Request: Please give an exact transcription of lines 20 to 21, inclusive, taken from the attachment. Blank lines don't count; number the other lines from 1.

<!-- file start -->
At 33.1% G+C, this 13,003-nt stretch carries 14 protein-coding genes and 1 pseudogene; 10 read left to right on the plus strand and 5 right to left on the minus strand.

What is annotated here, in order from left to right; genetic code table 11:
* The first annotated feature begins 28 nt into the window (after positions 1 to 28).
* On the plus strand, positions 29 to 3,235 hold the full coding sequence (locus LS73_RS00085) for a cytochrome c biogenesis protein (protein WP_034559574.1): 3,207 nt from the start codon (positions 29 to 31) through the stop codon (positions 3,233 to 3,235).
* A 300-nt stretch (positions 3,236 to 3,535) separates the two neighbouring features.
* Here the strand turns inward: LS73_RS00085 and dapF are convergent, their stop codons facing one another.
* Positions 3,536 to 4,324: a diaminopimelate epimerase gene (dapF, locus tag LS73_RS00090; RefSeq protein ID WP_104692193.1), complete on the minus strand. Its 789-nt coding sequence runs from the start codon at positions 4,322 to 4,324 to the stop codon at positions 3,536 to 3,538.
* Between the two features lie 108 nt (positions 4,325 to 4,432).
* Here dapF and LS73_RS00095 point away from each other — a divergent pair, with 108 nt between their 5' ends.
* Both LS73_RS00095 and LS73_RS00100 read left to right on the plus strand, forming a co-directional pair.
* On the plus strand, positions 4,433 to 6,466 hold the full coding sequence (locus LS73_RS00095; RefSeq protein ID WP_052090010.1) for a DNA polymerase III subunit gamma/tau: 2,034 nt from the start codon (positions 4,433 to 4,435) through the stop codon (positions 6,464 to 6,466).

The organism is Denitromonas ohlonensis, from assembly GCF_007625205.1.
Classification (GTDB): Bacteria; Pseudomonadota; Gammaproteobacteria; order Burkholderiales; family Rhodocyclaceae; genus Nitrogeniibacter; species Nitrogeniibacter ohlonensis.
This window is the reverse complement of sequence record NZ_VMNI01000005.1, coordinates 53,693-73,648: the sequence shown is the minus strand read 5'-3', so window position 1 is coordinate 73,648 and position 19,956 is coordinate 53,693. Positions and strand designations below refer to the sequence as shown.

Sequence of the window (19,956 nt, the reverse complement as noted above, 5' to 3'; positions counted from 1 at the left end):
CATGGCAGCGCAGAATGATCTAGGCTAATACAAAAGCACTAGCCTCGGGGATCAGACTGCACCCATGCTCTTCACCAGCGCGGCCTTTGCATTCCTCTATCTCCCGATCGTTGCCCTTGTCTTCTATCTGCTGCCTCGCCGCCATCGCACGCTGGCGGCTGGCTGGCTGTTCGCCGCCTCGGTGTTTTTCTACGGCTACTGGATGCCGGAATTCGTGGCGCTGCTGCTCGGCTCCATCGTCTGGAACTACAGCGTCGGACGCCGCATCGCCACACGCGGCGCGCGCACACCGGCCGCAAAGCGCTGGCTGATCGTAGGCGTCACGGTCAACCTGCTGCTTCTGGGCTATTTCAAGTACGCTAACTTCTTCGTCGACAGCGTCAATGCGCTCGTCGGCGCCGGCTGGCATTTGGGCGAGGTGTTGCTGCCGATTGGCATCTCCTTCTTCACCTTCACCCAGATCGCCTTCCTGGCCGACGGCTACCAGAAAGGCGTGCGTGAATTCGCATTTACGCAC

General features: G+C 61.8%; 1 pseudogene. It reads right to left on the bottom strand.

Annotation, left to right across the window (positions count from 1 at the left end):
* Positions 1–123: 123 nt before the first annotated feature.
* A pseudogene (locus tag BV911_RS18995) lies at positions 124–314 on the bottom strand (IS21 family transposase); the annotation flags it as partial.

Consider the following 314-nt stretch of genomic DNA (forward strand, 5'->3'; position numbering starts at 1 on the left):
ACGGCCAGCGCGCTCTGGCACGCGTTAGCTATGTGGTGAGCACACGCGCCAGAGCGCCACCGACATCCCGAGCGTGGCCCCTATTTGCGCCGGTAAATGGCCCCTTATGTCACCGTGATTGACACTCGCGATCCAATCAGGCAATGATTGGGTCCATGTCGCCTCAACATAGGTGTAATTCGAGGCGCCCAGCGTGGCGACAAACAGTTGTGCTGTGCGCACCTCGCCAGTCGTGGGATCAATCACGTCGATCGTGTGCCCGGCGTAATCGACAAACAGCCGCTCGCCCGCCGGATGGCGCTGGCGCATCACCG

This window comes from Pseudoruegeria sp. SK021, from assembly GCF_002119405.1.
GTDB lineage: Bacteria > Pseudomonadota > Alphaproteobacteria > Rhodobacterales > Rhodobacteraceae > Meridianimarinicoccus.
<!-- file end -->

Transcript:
* A pseudogene (locus tag BV911_RS18995) lies at positions 124–314 on the bottom strand (IS21 family transposase); the annotation flags it as partial.

Consider the following 314-nt stretch of genomic DNA (forward strand, 5'->3'; position numbering starts at 1 on the left):